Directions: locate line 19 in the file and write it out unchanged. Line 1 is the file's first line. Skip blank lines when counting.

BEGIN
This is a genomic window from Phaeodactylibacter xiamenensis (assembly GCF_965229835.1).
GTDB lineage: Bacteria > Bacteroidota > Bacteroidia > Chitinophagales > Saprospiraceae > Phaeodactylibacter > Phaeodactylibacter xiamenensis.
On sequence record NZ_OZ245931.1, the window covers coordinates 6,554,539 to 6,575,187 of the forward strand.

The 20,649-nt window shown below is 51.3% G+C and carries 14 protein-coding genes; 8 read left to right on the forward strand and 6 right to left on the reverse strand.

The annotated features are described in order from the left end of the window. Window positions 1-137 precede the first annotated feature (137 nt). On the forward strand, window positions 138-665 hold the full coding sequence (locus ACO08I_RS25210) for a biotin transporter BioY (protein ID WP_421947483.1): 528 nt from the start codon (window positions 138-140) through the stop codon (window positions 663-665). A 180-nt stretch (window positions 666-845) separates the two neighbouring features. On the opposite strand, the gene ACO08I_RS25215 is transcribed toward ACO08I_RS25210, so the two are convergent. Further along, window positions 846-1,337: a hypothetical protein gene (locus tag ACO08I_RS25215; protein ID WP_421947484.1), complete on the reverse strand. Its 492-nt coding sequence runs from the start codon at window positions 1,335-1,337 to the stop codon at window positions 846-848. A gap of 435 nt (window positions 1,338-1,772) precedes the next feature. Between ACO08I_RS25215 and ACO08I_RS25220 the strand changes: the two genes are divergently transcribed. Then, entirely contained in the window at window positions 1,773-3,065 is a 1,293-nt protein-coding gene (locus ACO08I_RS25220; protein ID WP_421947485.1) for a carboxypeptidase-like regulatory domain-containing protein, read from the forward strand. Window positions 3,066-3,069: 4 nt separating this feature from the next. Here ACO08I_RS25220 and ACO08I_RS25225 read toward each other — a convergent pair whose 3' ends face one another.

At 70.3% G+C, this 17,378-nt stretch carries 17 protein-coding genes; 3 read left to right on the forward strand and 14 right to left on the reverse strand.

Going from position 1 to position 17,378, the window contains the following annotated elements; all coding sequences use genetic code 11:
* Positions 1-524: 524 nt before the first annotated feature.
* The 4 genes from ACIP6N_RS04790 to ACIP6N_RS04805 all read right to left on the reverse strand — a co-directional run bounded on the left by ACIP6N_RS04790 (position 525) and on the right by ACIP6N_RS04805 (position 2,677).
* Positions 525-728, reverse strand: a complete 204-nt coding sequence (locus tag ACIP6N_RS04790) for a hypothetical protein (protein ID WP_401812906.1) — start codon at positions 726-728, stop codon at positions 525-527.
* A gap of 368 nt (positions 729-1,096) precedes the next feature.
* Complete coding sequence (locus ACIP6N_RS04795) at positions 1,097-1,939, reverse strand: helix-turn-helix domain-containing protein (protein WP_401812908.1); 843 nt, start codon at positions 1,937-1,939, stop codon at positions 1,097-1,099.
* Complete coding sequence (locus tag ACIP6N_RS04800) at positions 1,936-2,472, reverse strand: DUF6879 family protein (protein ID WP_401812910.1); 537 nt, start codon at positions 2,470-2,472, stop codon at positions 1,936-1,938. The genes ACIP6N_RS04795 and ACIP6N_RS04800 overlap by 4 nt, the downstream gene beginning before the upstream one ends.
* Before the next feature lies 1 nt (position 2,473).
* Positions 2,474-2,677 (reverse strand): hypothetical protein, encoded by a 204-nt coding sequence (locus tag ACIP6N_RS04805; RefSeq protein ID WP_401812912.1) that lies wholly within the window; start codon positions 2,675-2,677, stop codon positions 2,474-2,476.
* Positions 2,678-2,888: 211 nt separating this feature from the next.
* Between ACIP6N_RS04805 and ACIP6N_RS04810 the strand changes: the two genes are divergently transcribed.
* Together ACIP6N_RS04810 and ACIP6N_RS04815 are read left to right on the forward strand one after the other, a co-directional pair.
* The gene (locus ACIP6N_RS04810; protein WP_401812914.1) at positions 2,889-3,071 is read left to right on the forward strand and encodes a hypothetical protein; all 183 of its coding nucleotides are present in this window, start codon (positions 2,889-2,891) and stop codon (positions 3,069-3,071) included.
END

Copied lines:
* The gene (locus ACIP6N_RS04810; protein WP_401812914.1) at positions 2,889-3,071 is read left to right on the forward strand and encodes a hypothetical protein; all 183 of its coding nucleotides are present in this window, start codon (positions 2,889-2,891) and stop codon (positions 3,069-3,071) included.